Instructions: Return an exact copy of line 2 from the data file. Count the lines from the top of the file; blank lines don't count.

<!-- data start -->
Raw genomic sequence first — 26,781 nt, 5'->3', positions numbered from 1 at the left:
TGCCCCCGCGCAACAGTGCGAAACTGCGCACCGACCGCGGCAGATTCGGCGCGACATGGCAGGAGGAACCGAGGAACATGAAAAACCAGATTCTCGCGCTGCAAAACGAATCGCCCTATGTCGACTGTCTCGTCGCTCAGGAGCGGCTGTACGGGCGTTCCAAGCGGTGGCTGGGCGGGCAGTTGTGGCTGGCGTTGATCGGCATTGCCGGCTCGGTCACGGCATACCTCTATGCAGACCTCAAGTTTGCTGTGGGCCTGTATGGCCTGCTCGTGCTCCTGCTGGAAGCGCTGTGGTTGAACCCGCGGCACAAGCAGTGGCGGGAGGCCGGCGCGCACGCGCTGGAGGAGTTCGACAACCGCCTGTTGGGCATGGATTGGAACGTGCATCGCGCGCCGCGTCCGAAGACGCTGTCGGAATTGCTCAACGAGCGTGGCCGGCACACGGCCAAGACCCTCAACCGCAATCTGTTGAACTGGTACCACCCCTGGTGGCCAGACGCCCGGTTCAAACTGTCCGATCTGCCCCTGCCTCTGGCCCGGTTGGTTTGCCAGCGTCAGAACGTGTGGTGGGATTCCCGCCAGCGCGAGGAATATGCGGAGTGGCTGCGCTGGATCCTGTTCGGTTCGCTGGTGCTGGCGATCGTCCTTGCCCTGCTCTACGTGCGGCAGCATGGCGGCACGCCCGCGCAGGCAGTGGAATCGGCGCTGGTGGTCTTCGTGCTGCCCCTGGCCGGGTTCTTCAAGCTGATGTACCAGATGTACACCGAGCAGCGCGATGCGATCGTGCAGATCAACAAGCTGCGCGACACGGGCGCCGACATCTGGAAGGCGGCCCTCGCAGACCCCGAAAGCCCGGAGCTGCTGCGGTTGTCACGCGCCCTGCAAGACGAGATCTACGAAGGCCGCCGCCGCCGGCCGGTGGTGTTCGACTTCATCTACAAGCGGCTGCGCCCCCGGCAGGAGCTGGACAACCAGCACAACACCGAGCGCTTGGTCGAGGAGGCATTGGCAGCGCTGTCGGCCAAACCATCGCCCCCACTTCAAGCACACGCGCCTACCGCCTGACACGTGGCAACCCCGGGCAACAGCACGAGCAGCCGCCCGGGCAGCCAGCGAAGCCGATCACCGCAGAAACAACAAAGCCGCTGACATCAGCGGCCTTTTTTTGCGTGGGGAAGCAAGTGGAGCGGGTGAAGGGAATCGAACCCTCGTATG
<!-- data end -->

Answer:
TGCCCCCGCGCAACAGTGCGAAACTGCGCACCGACCGCGGCAGATTCGGCGCGACATGGCAGGAGGAACCGAGGAACATGAAAAACCAGATTCTCGCGCTGCAAAACGAATCGCCCTATGTCGACTGTCTCGTCGCTCAGGAGCGGCTGTACGGGCGTTCCAAGCGGTGGCTGGGCGGGCAGTTGTGGCTGGCGTTGATCGGCATTGCCGGCTCGGTCACGGCATACCTCTATGCAGACCTCAAGTTTGCTGTGGGCCTGTATGGCCTGCTCGTGCTCCTGCTGGAAGCGCTGTGGTTGAACCCGCGGCACAAGCAGTGGCGGGAGGCCGGCGCGCACGCGCTGGAGGAGTTCGACAACCGCCTGTTGGGCATGGATTGGAACGTGCATCGCGCGCCGCGTCCGAAGACGCTGTCGGAATTGCTCAACGAGCGTGGCCGGCACACGGCCAAGACCCTCAACCGCAATCTGTTGAACTGGTACCACCCCTGGTGGCCAGACGCCCGGTTCAAACTGTCCGATCTGCCCCTGCCTCTGGCCCGGTTGGTTTGCCAGCGTCAGAACGTGTGGTGGGATTCCCGCCAGCGCGAGGAATATGCGGAGTGGCTGCGCTGGATCCTGTTCGGTTCGCTGGTGCTGGCGATCGTCCTTGCCCTGCTCTACGTGCGGCAGCATGGCGGCACGCCCGCGCAGGCAGTGGAATCGGCGCTGGTGGTCTTCGTGCTGCCCCTGGCCGGGTTCTTCAAGCTGATGTACCAGATGTACACCGAGCAGCGCGATGCGATCGTGCAGATCAACAAGCTGCGCGACACGGGCGCCGACATCTGGAAGGCGGCCCTCGCAGACCCCGAAAGCCCGGAGCTGCTGCGGTTGTCACGCGCCCTGCAAGACGAGATCTACGAAGGCCGCCGCCGCCGGCCGGTGGTGTTCGACTTCATCTACAAGCGGCTGCGCCCCCGGCAGGAGCTGGACAACCAGCACAACACCGAGCGCTTGGTCGAGGAGGCATTGGCAGCGCTGTCGGCCAAACCATCGCCCCCACTTCAAGCACACGCGCCTACCGCCTGACACGTGGCAACCCCGGGCAACAGCACGAGCAGCCGCCCGGGCAGCCAGCGAAGCCGATCACCGCAGAAACAACAAAGCCGCTGACATCAGCGGCCTTTTTTTGCGTGGGGAAGCAAGTGGAGCGGGTGAAGGGAATCGAACCCTCGTATG